Example 3 demonstrates a correct use of the @xml:id attribute: the attribute value is unique, it starts with a letter and contains no illegal characters. The attribute values in example 1 are not unique and the use of a colon is forbidden. The attribute values in example 2 start with a number, which is illegal.

5.2. @n

The @n attribute also provides an identifier for an element but its value doesn't need to be a legal XML name. This means that they don't have to be unique inside the XML document and they may start with and contain any character. Typically @n is used to number or label elements. All @n values in the following examples are legal:
<p n="1">For the first time in twenty-five years, Dr Burt Diddledygook decided not to turn up to the annual meeting of the Royal Academy of Whoopledywhaa.</p>
<p n="p2">It was a sunny day in late September 1960 bang on noontime and Dr Burt was looking forward to a stroll in the park instead.</p>
<p n="paraghraph 3">He hoped his fellow members of the Royal Academy weren't even going to notice his absence.</p>

Note:

Although by no means mandatory, it often makes sense to enrich the structural units of a document (e.g. lines in a poem) with some sort of identification (in @xml:id) or reference mechanism (in @n). Of course, when dealing with complex and or long documents, this labelling could become a rather demanding task in itself. Fortunately, this job can be done automatically by an XML processor, which can identify the sequential position of one element within another in an XML document without any additional tagging. Instead of manually providing mechanical references for a long poem or collection of poems, you could as well instruct an XML processor to either enrich the TEI encoding and add @xml:id or @n attributes with appropriate values, or to automatically deduct such reference systems from your markup and present them while rendering the document (e.g. in an HTML version of a poem).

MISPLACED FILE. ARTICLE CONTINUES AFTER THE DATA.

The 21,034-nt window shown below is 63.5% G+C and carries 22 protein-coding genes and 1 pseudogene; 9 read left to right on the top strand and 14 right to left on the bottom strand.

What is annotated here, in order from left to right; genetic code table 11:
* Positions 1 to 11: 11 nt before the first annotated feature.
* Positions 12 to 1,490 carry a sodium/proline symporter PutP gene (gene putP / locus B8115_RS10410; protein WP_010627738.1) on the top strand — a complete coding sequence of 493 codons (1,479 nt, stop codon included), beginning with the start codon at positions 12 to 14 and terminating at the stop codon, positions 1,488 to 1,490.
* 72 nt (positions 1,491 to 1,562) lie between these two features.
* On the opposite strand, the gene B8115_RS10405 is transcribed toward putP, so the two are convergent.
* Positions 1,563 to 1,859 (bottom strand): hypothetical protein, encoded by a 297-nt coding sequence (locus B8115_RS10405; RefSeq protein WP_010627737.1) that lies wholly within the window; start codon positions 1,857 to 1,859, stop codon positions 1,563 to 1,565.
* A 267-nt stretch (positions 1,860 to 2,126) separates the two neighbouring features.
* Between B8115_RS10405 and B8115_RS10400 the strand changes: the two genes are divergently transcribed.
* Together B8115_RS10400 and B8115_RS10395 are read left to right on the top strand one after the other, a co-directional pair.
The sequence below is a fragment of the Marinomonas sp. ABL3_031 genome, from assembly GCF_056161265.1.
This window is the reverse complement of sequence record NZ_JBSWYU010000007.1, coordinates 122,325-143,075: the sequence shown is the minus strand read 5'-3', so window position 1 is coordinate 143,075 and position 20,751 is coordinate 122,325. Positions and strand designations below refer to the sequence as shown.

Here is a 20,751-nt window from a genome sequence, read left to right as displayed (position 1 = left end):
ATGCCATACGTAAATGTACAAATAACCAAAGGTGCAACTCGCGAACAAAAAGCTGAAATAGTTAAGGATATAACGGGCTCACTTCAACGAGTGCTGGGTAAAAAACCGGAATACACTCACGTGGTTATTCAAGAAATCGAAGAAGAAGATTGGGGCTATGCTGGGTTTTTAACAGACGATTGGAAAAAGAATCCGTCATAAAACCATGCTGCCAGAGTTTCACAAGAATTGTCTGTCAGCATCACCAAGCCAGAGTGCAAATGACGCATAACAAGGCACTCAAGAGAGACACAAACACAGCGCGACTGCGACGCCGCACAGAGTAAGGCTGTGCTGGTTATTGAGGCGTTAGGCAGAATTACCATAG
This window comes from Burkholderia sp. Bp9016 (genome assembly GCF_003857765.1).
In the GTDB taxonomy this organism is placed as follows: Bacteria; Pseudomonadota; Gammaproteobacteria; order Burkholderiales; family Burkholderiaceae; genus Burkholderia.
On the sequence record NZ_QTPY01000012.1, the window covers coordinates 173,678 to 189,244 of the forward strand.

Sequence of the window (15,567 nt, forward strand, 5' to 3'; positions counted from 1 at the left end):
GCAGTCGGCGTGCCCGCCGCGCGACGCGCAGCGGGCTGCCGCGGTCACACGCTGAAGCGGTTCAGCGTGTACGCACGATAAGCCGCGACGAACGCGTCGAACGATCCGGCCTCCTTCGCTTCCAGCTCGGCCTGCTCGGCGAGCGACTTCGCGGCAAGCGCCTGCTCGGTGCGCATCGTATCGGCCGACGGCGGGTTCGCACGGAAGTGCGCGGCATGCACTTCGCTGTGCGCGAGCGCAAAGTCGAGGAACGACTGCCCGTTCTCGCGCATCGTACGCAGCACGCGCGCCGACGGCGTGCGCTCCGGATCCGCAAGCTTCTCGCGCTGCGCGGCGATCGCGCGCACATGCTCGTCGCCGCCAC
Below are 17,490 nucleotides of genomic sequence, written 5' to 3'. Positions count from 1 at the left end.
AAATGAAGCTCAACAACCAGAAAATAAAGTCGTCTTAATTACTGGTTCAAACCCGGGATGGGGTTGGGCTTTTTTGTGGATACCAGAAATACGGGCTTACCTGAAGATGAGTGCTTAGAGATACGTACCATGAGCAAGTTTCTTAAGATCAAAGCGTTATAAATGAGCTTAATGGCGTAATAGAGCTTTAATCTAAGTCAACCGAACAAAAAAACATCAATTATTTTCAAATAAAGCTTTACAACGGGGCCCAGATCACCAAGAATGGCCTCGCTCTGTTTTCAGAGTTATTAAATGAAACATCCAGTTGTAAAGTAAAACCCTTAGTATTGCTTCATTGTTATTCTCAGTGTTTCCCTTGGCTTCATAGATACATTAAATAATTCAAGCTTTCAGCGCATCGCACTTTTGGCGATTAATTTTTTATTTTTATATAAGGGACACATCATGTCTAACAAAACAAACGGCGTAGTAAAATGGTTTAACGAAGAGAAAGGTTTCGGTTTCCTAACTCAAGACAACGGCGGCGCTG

Note:

Both @xml:id and @n are used to express a reference system. This system can follow the text's canonical system, it may be derived from the structure of the electronic text, or it may be designed by the encoder. See Section 3.10.2 Creating New Reference Systems in the TEI Guidelines for a discussion of the latter.

5.3. @xml:lang

The language of the content of a given element may be documented as the value of an @xml:lang attribute. If it is not specified, the value is inherited from that of the immediately enclosing element. Therefore, it is simplest to specify the base language of a text on the <TEI> element and only specify the language of an element when necessary for a specific purpose and different from the base language.
<p xml:lang="en">'Plenty of options', he thought, sat on a bench and opened the book he had taken from the Whoopledywhaaian National Library. It was titled 'While thou art here', by Sir Edmund Peckwood. While reading the first sentence, his placid expression turned to a certain <foreign xml:lang="fr">je ne sais quoi</foreign>: 'For the first time in twenty-five years, Dr Burt Diddledygook decided not to turn up to the annual meeting of the Royal Academy of Whoopledywhaa.'</p>

Note: